-by Rev. Jeff Gannon, Senior Pastor
Every day I pray for wisdom. I learned from the Psalms the importance of praying for wisdom. The Psalms has a perspective I embrace. I can do everything I can such as study, research, listen, and learn and the by product will be knowledge. The Psalms are individually and corporately adamant that wisdom is a gift from God. God can give us wisdom in our seeking of knowledge but the Psalmists have come to the conclusion that only God ultimately gives wisdom. I have known very wise persons who do not have a lot of knowledge and I have a lot of persons who have a lot of knowledge and not much wisdom. There are very few who have an abundance of both. It is not that wisdom and knowledge are mutually exclusive. They are, in fact, two sides to the same coin, if you will. Wisdom, if you and I listen well to the Psalms, is a gift of the Holy Spirit for those who take the spiritual life seriously.
Therefore, for the next several weeks, I want to share wisdom with you. I know it is presumptuous for me to name something as wise. But wisdom is like the color green. You know it when you see it. It is like the taste of chocolate ice cream. Very difficult to describe but you know it when you experience it.
A pastor, for whom I have tremendous respect, Jim Jackson, recently retired. He has begun to take Scripture, life experience, professional perspective, and a whole lot of pondering to create a set of “laws.” These are not legalistic practices but principles upon which God has created this earth. Just like the law of gravity, there are spiritual laws at work in this universe and Jesus was always speaking about them using the language of the Kingdom of God. This is how God has arranged this world to work at its best and reality is, as Dallas Willard says, what we run up against when we are wrong.
“You Aren’t God”
The law of assuming too much responsibility: Never buy more field than you can plow.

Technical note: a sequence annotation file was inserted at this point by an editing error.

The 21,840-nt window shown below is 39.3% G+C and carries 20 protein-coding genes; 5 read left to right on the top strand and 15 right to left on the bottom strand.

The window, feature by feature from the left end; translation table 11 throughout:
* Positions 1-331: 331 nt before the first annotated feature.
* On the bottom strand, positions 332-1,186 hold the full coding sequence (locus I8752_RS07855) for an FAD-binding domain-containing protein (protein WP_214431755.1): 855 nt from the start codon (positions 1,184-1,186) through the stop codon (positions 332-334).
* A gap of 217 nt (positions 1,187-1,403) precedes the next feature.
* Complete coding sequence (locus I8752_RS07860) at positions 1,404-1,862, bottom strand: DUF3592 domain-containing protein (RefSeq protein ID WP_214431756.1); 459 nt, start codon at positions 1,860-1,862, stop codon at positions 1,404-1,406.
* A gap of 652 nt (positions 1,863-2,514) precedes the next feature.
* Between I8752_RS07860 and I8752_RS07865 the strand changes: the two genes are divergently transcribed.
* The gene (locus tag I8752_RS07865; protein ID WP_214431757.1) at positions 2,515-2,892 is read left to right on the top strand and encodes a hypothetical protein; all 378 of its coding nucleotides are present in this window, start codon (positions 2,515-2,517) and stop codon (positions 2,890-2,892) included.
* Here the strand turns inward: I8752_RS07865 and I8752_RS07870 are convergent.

From the moment we are born, we are encouraged to take on an ever-increasing amount of responsibility. Accepting responsibility is a two-edged sword. Society could not function if people with ability take care of themselves and to help others did not accept responsibility. But there comes a point when taking on more responsibility results in our being depleted, overwhelmed, and depressed. We have bought more field than we can plow.
The root word for “responsibility” has to do with our being “able to respond.” When our responsibilities are too great, we are no longer “able to respond” adequately.
Here are ten questions to ask yourself before taking on additional responsibilities:
1. Is it my responsibility?
2. Do I have the emotional resources to take it on?
3. What is my stress level?
4. Will I spread myself too thinly?
5. How long-term is the responsibility?
6. Am I rescuing an irresponsible person?
7. How much does guilt or shame play into my desire to help?
8. Do I have an issue with co-dependency?
9. Do I have a problem saying “No?”
10. Will I pick up an emotional paycheck for doing it?
Many years ago my wife gave me a needlepoint for Christmas that hangs in my office. It reads, “There is a GOD – you’re not him!”
“It’s No Excuses’ Day”
The law of excuses: Excuses are like armpits; everyone has a couple and both of them stink.
When was the last time you heard someone accept responsibility for their error without offering an alibi or rationalization? Chances are it’s been a while. Many of us are experts at making excuses for others and ourselves. We would be better off keeping our mouths shut.
Shakespeare said trying to hide our failures with excuses is like concealing a small hole in our garment with a large patch; it only makes the matter worse. He wrote, “And oftentimes, excusing of a fault, doth make a fault the worse by the excuse; as patches set upon a little breach, discredit more in hiding of the fault, than did the fault before it was so patch’d.”
Ben Franklin put it even more directly: “He that is good for making excuses is seldom good for anything else.”
Just for today, make no excuses.